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Teens are not giving, unselfish people by nature, so expecting them to help out with anything without getting something of value in return is wishful thinking!! My daughter (now 18) washed her own clothes because she liked them to be hung up and wrinkle free! (Her choice) Her regular chore was to do dishes nightly and occasionally something extra and if she babysat, then I paid her a few bucks/hour. I would take away things of value to her....computer, cell phone, going out with friends, if she didn't do the things she was supposed to do. As far as the picking up her room, grab a thing or two that you KNOW she will miss, and hide it for a couple days and when she whines about it, comment on how disorganized her room is. If that doesn't get attention, let the bedroom thing go, because that is after all, her space and one of the few things she gets to control right now!!

Annette - posted on 07/13/2009

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Its tough with teenagers because all they want to do is.....be teenagers. Just set rules and chores and if they dont follow them, take away privelages. And never threat...if you say it, mean it!

Donna - posted on 07/13/2009

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first try the matter of fact approach that they live there too, you are their mother, not their maid. If there is a man in the house, and you do everything for him, and he has no responsibility for himself, thats why they feel you should do everything for them as well. Try the logical approach...your not the maid and everyone needs to do their share. Make a list of who is responsible for what. If it is not carried out, take away the things that matter the most..phone, internet, time with friends, car privileges, etc. It takes time and REAL determination on your part. The best advice I can give is:say what you mean, and MEAN what you say! If you say no to something or set a punishment, stick to it no matter what!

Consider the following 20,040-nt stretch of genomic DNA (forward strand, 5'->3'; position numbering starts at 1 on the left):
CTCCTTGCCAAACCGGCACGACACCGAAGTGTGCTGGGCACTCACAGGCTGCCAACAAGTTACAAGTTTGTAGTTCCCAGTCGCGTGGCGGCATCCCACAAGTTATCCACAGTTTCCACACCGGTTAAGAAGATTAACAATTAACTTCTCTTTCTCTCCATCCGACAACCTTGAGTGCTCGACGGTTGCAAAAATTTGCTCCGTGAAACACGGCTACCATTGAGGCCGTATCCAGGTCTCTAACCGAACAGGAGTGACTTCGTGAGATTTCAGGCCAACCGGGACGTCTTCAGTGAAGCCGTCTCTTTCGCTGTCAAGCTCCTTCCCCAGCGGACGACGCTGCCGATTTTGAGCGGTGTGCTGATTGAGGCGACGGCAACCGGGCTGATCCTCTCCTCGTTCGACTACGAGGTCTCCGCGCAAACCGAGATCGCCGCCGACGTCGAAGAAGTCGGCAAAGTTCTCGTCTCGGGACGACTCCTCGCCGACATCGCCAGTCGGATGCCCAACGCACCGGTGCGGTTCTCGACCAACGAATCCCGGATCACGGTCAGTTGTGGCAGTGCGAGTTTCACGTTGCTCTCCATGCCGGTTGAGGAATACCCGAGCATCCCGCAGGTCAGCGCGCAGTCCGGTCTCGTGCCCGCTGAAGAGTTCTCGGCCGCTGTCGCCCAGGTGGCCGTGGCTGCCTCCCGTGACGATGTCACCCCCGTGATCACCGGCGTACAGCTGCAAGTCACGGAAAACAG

June - posted on 07/13/2009

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I pay my son allowance based on task that he performs, so when he doesn't make his bed, or any other chore, he misses out on a portion of his allowance every other Friday. It works, I just had to be consistent.

Brenda - posted on 07/11/2009

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When she runs out of clothes 'OH Well" she will soon learn... Don't do any chores for her

Paula - posted on 07/11/2009

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I limited the landry room access they had ot do it at certain times. I clsoed the bedroom door. And walked away. I had a neat kid and a slob. Both girls. The later one everntlay learned. In my home everyone had chores. Allowing them to do them at their own pace paid off well. If they were not done. Oh well. Then there was no free time to do fun things. It was a home and the chores were shared. Their own rooms were left up to them to clean. If they wanted to be a slob their so be it. I closed the doors to the bed rooms. I did not have to look at it. Setting goasl for the kids sucha s chores they see how things are run. If the shores are all done we have free time. time to hit a movie, Go out or realax and play a game. Time mangement comes young. Some learn it fast others take longer. She will catch on but maybe at not at your pace. But she will learn.

Towanda - posted on 07/10/2009

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My daughter will be 13 and I have the same problem but what I do is tell her that she has to stay in the house over the weekend or stop from doing what she enjoys doing

Jennifer - posted on 07/10/2009